An Opera That Won’t Break The Bank
“The Threepenny Opera” is one of the few shows that has managed to survive the modern renaissance of musical theatre. Based on a classical opera by John Gay, this old story was jazzed up by the radical German playwright, Bertolt Brecht. His version became acknowledged as a masterpiece, both in Nazi Germany and in the present day. At this point, it’s had several more inceptions and countless revivals; it was even made into a movie in 1931 and a novel a few years later.
A musical comedy in the traditional two acts, this fun-filled theatre extraordinaire portrays theft and poverty in a humorous light. Clad in rags and garters, the cast led the audience through the tale of the great thief Mack the Knife. Throughout the play he tries to avoid consequences of his actions, like his multiple marriages to the prostitute Lucy and the naughty-but-nice Polly. Filled with comedic timing, sexual innuendos and a plate of asparagus, this show has it all.
Considering how this is a college production and not a Broadway performance, I honestly was not expecting much. But so many aspects of the production were professional, like the set, which was very well-designed. Just thinking about it now brings out the theatre geek in me.
It was structured perfectly: not overdone like many high-budget shows, or sparse, as perhaps the budget cuts would make it seem.
So much brilliance was portrayed in the first few minutes of the performance alone, that I knew the next few hours would be spent in pleasure, not discomfort.
In true Brechtian fashion, each song was conveyed to the audience through title-cards that were seamlessly integrated into the set.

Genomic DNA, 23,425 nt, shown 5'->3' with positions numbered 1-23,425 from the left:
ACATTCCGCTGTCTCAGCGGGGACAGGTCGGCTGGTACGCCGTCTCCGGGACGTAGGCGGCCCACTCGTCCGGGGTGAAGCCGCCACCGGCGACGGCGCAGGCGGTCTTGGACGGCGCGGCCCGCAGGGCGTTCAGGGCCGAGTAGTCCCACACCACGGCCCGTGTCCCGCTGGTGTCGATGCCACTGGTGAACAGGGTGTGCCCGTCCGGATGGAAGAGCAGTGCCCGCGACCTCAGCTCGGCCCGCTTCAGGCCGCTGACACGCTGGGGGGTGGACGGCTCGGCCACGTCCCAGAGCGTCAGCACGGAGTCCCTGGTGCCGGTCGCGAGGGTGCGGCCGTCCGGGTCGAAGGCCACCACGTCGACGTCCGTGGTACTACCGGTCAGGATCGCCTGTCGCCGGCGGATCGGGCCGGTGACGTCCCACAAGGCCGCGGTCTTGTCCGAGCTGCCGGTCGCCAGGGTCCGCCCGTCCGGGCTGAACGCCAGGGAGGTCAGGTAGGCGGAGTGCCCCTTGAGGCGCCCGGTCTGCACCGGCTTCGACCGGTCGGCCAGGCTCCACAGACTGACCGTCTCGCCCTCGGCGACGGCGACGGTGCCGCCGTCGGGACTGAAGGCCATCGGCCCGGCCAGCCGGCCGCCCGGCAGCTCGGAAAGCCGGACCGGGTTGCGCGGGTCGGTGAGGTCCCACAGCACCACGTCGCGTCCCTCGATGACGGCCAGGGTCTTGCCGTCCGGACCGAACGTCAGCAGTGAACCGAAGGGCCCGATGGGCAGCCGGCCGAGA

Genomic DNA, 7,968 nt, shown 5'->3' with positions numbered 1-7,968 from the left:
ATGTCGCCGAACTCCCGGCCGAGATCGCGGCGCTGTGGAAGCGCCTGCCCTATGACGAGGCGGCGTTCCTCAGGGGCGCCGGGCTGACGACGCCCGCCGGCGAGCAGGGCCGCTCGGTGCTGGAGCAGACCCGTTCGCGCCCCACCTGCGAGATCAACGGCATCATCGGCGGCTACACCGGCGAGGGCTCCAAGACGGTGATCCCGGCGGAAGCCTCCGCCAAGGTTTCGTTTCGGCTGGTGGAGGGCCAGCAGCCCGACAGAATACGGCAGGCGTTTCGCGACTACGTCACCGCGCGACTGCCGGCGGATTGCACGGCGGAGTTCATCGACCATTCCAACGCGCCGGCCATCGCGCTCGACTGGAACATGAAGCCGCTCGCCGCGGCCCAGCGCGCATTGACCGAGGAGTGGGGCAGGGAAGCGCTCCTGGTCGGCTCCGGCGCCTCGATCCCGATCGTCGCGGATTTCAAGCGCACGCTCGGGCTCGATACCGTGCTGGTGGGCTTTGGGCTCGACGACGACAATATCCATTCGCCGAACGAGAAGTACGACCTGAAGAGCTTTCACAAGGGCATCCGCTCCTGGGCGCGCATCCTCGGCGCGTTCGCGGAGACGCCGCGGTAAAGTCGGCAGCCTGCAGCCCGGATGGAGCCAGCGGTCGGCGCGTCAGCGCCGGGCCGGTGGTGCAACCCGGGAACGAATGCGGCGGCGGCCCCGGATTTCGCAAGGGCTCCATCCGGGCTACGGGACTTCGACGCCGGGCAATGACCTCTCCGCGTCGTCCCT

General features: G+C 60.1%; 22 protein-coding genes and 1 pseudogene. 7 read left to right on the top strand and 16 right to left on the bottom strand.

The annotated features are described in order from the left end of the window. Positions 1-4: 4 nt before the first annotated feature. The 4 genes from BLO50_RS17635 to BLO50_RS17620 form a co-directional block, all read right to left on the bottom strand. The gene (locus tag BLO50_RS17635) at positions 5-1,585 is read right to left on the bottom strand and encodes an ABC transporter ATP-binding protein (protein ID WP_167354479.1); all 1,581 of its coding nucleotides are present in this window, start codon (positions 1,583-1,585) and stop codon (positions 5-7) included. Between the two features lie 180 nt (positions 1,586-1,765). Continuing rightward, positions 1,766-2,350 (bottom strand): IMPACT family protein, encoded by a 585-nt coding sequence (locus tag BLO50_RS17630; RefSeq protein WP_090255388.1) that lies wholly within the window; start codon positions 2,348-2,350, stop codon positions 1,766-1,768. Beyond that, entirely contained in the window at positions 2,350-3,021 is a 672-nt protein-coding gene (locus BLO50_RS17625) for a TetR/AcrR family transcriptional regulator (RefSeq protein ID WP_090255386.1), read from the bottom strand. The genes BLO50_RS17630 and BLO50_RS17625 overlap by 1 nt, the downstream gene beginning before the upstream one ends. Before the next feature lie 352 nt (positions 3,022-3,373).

Though the leads did a fine job of keeping the plot alive and funny, my favorite character was one who did not have the luxury of verbally expressing himself.
The best character of the entire show was the whore “Coaxer” (third-year Jaymie Bellous), who had very few lines, and did not even appear until the second act. However, whenever he was onstage, I watched no one else. The lone male prostitute in a brothel of women, this cross-dressing character was so hilariously portrayed through his exaggerated femininity and flirtatious actions that he practically made the show.
Another perfect casting job was the part of the Glorious Messenger (MFA student Ryan Imhoff). This was another bit part, and yet I laughed more at his performance than anyone else in the show.
As a messenger from the queen herself, he saves the entire show from a tragic ending, delivered with a few witty lines and a raised eyebrow. He did not even sing the final song with the cast, but just stood there in his princely manner with a raised eyebrow surveying the crowd. One should see the show merely for him and his eyebrow.
I suppose I should acknowledge the leads as well, since they were obviously important. Most of the main characters were good, simply stated. They furthered the plot without much annoyance or poor portrayals, which was good for a play such as this.
However, the best lead was undoubtedly Jenny Diver (MFA student Grace Gealey). As the leader of a brothel, she exhibited a strong will and fiery personality; she captivated all the guys dragged to the musical by their girlfriends (the fishnets probably didn’t hurt either). She rocked her part, both in her acting and her singing, and was another reason I enjoyed this show immensely.
It was not the play itself that made this experience as great as it was, but instead the actors who committed to their roles. Everyone was well cast and, despite some of the opening night glitches, the production flowed smoothly.
The Sweeney Todd-esque style of “Threepenny Opera” reminded me of how wonderful a night of good musical theatre can be.